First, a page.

The movie SECRETARIAT comes out tomorrow. To tell you the truth, I've been a little skeptical. It looks at little too Disney-esque, a little too much like a Dakota Fanning movie. As it turns out, the movie is getting good reviews like this one from Roger Ebert (Thanks to Barry Traylor for the tip.)
But regardless of what the reviews are like and of my misgivings of what I think it is going to be like, I am still going to go, if only out of loyalty to the horse and to what he meant to me when I was growing up.
In the spring of 1973, I was 15 years old. A miserable, acne-ridden, insecure, cigarette-smoking 15 years old. I had already gotten in with a bad crowd - in a small town in the early seventies, there were plenty of us that were going through personal and family hells and self-medicating to cope.
We were living in the mountains above Arnold, California, in an isolated cabin. I had already started to ride horses quite a bit in the summers before, but in the winter snow I was grounded. I had spent the previous winter in my room, looking out at the darkness and the snow flurries that blanketed the trees outside, smoking cigarette after cigarette, listening to my small radio. I daydreamed about being a jockey. I imagined myself at Bay Meadows as an exercise rider, picturing myself perched on the back of a colt, pounding down a backstretch. The track ahead was wide and clean and uncomplicated.
One night, as I sat at the dinner table and watched the news with Huntley and Brinkley, a horse appeared on the news. A big chestnut colt that everyone was starting to talk about. He was the favorite to win the Kentucky Derby. His owner had syndicated him - a new term in those days - for a staggering $6 million dollars.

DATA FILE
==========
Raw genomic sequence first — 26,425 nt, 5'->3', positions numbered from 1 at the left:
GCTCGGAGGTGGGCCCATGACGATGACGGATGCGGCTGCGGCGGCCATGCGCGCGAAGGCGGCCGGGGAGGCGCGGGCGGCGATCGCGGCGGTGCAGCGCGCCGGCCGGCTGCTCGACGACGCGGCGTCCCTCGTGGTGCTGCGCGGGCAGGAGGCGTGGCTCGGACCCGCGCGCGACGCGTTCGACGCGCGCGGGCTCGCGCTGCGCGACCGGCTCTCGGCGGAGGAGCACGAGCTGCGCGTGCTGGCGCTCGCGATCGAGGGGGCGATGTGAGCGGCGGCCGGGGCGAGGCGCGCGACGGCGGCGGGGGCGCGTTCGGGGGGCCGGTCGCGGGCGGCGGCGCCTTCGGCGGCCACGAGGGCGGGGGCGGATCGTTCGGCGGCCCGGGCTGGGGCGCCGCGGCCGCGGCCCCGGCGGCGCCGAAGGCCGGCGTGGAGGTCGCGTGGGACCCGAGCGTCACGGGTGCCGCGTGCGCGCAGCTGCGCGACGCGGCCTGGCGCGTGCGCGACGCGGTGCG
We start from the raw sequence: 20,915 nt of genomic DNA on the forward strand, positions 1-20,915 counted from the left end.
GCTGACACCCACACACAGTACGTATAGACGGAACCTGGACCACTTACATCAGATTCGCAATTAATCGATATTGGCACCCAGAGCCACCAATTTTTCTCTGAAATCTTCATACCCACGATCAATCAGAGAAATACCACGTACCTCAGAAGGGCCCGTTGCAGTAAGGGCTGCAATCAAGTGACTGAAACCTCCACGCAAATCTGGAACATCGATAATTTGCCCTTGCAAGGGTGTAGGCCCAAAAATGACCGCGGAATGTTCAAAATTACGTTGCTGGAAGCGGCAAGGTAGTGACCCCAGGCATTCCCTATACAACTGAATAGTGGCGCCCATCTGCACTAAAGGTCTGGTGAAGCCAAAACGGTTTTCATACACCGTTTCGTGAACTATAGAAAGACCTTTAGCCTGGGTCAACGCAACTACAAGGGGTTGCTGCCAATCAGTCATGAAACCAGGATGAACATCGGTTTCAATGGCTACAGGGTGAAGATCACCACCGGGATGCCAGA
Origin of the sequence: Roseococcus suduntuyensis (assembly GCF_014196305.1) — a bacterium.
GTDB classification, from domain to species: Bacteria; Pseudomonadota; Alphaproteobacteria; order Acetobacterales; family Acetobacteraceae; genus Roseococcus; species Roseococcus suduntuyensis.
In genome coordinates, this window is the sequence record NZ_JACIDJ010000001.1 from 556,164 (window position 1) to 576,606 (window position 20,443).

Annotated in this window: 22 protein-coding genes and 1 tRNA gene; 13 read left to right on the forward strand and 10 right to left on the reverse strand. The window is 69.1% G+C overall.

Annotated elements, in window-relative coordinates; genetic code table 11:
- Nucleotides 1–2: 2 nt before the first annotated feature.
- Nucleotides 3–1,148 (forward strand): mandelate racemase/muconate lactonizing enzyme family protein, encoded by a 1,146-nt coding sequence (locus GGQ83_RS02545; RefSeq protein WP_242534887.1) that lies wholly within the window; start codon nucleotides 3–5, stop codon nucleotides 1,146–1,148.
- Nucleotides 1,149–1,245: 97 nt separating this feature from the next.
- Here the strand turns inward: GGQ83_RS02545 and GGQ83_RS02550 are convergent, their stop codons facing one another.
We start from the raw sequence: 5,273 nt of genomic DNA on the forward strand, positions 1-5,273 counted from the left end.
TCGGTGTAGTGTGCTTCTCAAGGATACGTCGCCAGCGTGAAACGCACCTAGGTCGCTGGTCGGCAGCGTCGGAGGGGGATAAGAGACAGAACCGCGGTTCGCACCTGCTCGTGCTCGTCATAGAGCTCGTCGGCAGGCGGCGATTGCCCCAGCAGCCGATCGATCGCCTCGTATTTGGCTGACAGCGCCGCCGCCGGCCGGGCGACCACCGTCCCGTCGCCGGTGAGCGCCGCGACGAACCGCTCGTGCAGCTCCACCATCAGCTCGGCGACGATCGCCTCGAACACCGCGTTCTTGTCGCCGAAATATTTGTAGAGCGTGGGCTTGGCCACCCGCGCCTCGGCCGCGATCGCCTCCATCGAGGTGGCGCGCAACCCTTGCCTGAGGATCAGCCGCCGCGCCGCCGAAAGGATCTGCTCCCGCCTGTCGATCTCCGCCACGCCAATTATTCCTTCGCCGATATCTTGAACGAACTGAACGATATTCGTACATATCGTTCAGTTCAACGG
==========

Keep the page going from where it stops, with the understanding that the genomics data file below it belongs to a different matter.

I was raised on children's books that idealized horse racing. According to these books, horse racing was nothing but foals romping in bluegrass pastures and kindly black grooms devoted to their charges. It was all a fantasy, of course. I didn't know a lot, but I did know that it had been a very long time - 25 years in fact - since there had been a Triple Crown winner, when Citation did it in 1948.
Secretariat, with his 99% perfect confirmation (horse experts grudgingly wouldn't say he was 100% perfect) and with the media frenzy that followed, carried me through that spring. I knew, just like the rest of the country, that this was a once-in-a-lifetime horse. I became swept up in the obsession along with everyone else. My mother and stepfather seemed slightly startled when I would march out to the living room on Saturday afternoons and turn on the Wide World of Sports, but I didn't give a shit. I watched, uncaring and ready to kill them if they interrupted, as Secretariat won the Derby, the Preakness, and then gave us one of sport's finest moments when he won the Belmont by 31 lengths.
Secretariat was a hero not only to me, but to a country that was suffering from a series of tragedies with no end in sight. We were just getting out of the Vietnam War, after a mind-numbing decade and 50,000 American troops lost. Watergate was just beginning: H.R. Haldeman and John Ehrlichman resigned the month before the Kentucky Derby. Two days before the Preakness, the Watergate televised hearing began. We were in the middle of our Long National Nightmare.